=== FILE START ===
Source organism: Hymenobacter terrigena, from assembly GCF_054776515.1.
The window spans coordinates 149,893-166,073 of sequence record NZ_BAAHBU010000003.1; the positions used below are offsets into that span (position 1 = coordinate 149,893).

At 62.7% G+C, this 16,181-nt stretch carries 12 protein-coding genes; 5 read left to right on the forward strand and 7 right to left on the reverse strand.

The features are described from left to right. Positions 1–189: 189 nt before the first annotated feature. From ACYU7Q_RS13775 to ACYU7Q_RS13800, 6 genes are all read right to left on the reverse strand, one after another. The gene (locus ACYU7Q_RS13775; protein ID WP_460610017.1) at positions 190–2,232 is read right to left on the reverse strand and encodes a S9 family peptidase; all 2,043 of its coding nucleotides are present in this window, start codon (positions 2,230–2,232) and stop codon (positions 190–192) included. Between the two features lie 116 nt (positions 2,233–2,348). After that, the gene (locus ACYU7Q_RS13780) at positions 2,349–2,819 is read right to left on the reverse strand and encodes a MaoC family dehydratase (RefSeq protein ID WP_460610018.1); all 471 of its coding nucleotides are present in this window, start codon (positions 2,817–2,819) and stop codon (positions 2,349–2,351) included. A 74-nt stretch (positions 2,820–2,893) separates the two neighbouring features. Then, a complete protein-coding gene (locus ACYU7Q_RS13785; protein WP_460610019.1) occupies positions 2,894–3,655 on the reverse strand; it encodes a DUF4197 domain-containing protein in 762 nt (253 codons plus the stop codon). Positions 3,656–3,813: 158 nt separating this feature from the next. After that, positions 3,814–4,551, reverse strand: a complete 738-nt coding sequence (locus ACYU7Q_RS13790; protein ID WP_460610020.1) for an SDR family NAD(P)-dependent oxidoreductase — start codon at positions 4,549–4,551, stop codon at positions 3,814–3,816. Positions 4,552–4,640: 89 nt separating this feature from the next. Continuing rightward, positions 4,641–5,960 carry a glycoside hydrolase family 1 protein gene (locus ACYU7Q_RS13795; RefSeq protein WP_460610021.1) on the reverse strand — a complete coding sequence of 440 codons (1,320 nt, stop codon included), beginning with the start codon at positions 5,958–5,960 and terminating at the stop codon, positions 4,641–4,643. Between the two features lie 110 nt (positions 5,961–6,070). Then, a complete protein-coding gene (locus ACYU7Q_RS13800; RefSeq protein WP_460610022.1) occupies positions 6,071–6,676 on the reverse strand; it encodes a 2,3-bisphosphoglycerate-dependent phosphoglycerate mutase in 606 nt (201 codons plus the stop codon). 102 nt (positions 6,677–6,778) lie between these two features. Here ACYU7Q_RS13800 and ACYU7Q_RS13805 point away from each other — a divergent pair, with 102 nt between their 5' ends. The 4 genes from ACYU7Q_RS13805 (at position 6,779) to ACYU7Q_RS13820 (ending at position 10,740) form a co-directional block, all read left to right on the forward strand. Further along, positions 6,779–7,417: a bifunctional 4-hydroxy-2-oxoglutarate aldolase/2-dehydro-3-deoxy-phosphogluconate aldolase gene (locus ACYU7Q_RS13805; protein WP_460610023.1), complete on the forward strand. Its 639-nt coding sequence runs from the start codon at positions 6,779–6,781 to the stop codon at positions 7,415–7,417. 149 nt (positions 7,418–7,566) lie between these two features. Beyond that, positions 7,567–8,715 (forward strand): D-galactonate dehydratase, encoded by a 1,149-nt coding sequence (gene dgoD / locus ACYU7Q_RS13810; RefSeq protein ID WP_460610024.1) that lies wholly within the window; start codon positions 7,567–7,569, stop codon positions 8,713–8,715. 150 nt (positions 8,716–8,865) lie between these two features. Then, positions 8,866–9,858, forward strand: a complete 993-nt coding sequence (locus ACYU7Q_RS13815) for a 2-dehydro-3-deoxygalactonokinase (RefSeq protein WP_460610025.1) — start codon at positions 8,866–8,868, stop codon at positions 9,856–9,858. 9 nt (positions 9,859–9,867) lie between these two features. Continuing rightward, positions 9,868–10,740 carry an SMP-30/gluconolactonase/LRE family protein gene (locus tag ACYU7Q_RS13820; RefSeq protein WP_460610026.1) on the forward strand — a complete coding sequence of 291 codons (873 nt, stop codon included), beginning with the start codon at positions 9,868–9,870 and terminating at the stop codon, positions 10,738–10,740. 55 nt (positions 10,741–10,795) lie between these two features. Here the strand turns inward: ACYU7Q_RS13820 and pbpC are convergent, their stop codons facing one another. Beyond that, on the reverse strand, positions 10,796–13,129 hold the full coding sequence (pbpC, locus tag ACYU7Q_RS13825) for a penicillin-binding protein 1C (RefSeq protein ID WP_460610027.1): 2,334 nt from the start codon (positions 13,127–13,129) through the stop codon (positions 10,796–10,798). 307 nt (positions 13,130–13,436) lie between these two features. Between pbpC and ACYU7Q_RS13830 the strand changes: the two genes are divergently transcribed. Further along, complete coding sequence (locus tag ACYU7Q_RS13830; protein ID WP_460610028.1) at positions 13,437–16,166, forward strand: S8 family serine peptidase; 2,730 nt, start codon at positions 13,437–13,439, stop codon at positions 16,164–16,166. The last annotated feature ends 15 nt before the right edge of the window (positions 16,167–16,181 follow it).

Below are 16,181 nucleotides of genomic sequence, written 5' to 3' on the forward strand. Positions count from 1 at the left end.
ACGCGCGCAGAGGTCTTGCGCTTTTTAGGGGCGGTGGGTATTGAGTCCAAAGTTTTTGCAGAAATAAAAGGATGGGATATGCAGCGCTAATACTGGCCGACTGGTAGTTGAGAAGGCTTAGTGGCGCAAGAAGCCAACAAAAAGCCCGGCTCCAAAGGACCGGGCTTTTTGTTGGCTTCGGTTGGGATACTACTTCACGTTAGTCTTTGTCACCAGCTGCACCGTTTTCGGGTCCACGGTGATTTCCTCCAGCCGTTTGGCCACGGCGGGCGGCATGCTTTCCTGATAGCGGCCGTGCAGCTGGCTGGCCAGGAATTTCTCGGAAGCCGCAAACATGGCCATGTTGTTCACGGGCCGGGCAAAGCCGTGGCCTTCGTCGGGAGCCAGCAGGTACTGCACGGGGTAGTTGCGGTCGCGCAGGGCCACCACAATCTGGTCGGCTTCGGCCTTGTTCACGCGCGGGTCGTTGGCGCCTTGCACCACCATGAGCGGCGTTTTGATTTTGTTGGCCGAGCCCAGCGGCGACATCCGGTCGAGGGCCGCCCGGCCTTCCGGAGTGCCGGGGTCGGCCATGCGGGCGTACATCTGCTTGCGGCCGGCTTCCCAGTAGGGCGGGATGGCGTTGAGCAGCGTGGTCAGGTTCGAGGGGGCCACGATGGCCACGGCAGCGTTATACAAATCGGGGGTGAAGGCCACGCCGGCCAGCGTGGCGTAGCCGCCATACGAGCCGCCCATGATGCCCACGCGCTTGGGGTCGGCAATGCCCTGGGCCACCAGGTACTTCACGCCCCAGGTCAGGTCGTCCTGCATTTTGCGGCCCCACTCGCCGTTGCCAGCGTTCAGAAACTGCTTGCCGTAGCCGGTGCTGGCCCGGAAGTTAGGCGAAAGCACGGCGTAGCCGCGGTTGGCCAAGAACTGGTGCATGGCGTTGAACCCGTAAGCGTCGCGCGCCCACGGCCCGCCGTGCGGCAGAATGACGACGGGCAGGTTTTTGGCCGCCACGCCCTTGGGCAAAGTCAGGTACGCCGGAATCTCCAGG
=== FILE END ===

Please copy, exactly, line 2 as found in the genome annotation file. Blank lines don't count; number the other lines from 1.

The window spans coordinates 149,893-166,073 of sequence record NZ_BAAHBU010000003.1; the positions used below are offsets into that span (position 1 = coordinate 149,893).